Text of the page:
Reprinted from Truthdig
As Vice President Joe Biden reportedly mulls a bid for the U.S. presidency, his champions portray him as a credible alternative to Democratic Party front-runner Hillary Clinton, who faces accusations that she is beholden to the financial industry. But a Biden campaign risks confronting the scorn of one of the party's most influential progressives, Sen. Elizabeth Warren. Though Biden has reportedly sought her favor, Warren has historically disdained, charging him with acting as a tool of the credit card industry by limiting debt relief for people grappling with financial troubles.
As a Harvard law professor in 2002, Warren published a journal article excoriating Biden for playing a leading role in delivering legislation that made it more difficult for Americans to reduce debts through bankruptcy filings.
As the senator from Delaware, Biden's repeated push for the bill -- signed into law by President George W. Bush in 2005 -- amounted to "vigorous support of legislation that hurts women," Warren declared. She said "the group that will be most affected by the changes in the bankruptcy legislation Senator Biden so forcefully supports will be women, particularly women heads of household who are supporting children."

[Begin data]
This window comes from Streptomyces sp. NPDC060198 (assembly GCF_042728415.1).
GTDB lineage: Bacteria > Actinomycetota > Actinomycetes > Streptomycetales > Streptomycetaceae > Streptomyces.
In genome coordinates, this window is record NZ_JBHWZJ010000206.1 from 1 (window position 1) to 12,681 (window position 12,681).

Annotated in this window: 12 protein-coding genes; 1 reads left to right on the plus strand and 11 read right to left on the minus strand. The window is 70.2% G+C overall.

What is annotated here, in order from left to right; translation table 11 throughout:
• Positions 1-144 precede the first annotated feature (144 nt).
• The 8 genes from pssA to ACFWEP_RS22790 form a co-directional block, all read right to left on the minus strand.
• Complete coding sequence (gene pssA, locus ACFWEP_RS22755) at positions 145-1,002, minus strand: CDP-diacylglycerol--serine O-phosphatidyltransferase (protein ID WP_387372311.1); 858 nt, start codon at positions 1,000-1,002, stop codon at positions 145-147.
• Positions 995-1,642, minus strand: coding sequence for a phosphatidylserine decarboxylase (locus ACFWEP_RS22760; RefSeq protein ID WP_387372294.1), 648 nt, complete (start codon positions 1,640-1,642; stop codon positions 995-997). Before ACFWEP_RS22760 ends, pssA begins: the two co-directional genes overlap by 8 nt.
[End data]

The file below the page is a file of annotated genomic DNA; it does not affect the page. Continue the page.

In a separate 2003 book she co-authored with her daughter, Warren said, "Senators like Joe Biden should not be allowed to sell out women in the morning and be heralded as their friend in the evening."
Biden's spokesman, Stephen Spector, said: "Throughout his career, the vice president has been a champion for middle-class families and has fought against powerful interests."
Biden earlier this month met with Warren, a Wall Street critic who is well-known among Democratic voters. The meeting was widely seen as an effort by Biden to try to convince the Massachusetts lawmaker to support his prospective White House bid.
Warren's 2002 writings, however, may stymie that effort both because her criticism was specifically targeted at Biden and because the criticism revolved around an issue that cuts to the heart of Democratic voters' concerns over the growing political power of the financial sector.